Former Tokyo Gov. Shintaro Ishihara gave permission for Tokyo Gas Co. to pay just around 8 billion yen of the estimated 58.6 billion yen cost for the cleanup of the relocation site for the Tsukiji wholesale market, multiple metro employees have said.
Ishihara was governor at the time the decision was made to move the market to the former Tokyo Gas plant site in Koto Ward's Toyosu area. He claimed in responses to questions from current Gov. Yuriko Koike in October last year that he had not been consulted on the divvying up of the cleanup costs.
In 2001, the metro government and Tokyo Gas Co. agreed to relocate Tsukiji to the Toyosu site, and by 2007 Tokyo Gas had spent around 10 billion yen on contaminated soil countermeasures. However, a metro Tokyo survey ending in May 2008 found benzene at 43,000 times the national safety limit as well as other contaminants. As such, the metro government began negotiations in 2009 to have Tokyo Gas pay for more cleanup measures.
According to sources including the metro employees, in February 2009 metro Tokyo contacted Tokyo Gas for part of the soil decontamination costs at the Toyosu site. In November that year, it handed Tokyo Gas a document asking the firm to foot 8.6 billion yen of the estimated 58.6 billion yen needed. Charging Tokyo Gas for around 15 percent of the total cost was based on a 2005 agreement that Tokyo Gas had only partial responsibility for dealing with contaminated soil down to a depth of 2 meters.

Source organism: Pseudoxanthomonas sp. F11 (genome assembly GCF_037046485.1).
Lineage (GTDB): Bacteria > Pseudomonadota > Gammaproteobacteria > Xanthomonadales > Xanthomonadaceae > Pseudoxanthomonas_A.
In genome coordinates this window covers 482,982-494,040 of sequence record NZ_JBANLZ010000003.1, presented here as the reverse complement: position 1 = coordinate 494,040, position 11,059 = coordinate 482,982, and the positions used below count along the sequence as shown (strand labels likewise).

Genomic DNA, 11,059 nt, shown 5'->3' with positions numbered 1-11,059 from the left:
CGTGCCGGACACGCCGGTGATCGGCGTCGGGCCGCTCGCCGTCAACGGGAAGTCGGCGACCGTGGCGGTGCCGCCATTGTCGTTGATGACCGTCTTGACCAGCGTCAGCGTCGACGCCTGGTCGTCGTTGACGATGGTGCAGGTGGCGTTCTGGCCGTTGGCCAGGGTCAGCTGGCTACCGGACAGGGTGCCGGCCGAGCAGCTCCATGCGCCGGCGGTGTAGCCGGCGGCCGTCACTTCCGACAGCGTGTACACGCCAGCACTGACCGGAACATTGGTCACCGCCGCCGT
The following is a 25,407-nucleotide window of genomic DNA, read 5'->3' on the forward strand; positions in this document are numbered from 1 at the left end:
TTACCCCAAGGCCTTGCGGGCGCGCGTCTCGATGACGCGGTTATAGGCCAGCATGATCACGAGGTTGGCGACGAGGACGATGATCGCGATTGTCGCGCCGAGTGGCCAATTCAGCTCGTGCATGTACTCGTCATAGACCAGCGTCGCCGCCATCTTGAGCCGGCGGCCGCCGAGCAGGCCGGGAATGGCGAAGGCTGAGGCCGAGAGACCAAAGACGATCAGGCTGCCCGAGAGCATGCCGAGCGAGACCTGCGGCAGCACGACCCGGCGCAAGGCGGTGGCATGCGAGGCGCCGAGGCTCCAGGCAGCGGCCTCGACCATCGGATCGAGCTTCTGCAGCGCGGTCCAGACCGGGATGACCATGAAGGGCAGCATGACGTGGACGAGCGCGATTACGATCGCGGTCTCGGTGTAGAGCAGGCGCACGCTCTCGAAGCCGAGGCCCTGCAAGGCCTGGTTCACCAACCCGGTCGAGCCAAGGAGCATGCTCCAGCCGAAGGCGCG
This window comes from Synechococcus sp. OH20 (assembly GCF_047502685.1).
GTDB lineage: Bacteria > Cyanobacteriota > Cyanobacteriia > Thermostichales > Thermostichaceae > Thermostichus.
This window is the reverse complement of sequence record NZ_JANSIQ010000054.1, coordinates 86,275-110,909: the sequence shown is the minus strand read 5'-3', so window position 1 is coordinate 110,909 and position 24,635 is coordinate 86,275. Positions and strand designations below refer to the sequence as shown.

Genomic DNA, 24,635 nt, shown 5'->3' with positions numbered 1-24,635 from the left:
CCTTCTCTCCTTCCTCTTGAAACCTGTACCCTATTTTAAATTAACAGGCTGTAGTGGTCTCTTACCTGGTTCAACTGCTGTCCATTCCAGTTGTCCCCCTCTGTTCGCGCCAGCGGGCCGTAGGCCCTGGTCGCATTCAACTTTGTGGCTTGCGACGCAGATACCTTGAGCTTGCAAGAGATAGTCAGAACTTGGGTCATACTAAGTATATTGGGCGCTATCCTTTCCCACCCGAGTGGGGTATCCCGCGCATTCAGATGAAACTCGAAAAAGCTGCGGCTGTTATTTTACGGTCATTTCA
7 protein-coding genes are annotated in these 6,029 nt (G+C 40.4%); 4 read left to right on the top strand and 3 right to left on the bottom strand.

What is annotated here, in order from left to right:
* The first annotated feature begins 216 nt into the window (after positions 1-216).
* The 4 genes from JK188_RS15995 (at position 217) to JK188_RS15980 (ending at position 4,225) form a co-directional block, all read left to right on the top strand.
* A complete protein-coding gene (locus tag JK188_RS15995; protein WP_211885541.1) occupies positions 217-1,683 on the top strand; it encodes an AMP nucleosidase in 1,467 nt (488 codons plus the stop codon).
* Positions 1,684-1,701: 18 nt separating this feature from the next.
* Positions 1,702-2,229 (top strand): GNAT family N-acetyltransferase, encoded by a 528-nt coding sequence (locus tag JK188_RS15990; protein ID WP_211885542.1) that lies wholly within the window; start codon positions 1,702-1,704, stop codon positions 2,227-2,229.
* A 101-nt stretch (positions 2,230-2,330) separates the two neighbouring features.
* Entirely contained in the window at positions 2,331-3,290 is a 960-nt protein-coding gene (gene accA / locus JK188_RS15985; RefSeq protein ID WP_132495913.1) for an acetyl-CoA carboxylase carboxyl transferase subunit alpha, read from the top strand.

Ishihara is said to have been shown the document on the division of the cleanup costs for his approval by July that year. Sources including the employees said that a high-ranking official of the Metropolitan Central Wholesale Market, which manages Tsukiji market, showed the document to Ishihara and explained that the utility would be charged around 8 billion yen, and he gave his approval.
According to records kept by the metro government, negotiations with Tokyo Gas continued after the document was presented, with at least 14 meetings between November 2009 and March 2013. Tokyo Gas refused to accept the 8.6 billion yen charge, and the minutes of a February 2011 meeting read, "This situation is tough because the (money that Tokyo Gas says it is willing to pay) is less than the 8 billion yen that was shown to the governor." In the end Tokyo Gas agreed to pay 7.8 billion yen, while the total costs for dealing with the contaminated soil had ballooned to 85.8 billion yen.
In October last year, Ishihara responded in writing to questions sent by Gov. Koike, writing that, "Looking back on it now it was unfair, but I was not asked for my judgment, so I don't know anything about it."
Ishihara is planned to speak on the issue at a press conference on March 3. He is also slated to speak on March 20 as a witness at an investigative committee of the Tokyo Metropolitan Assembly, which can impose punishments for giving false testimony.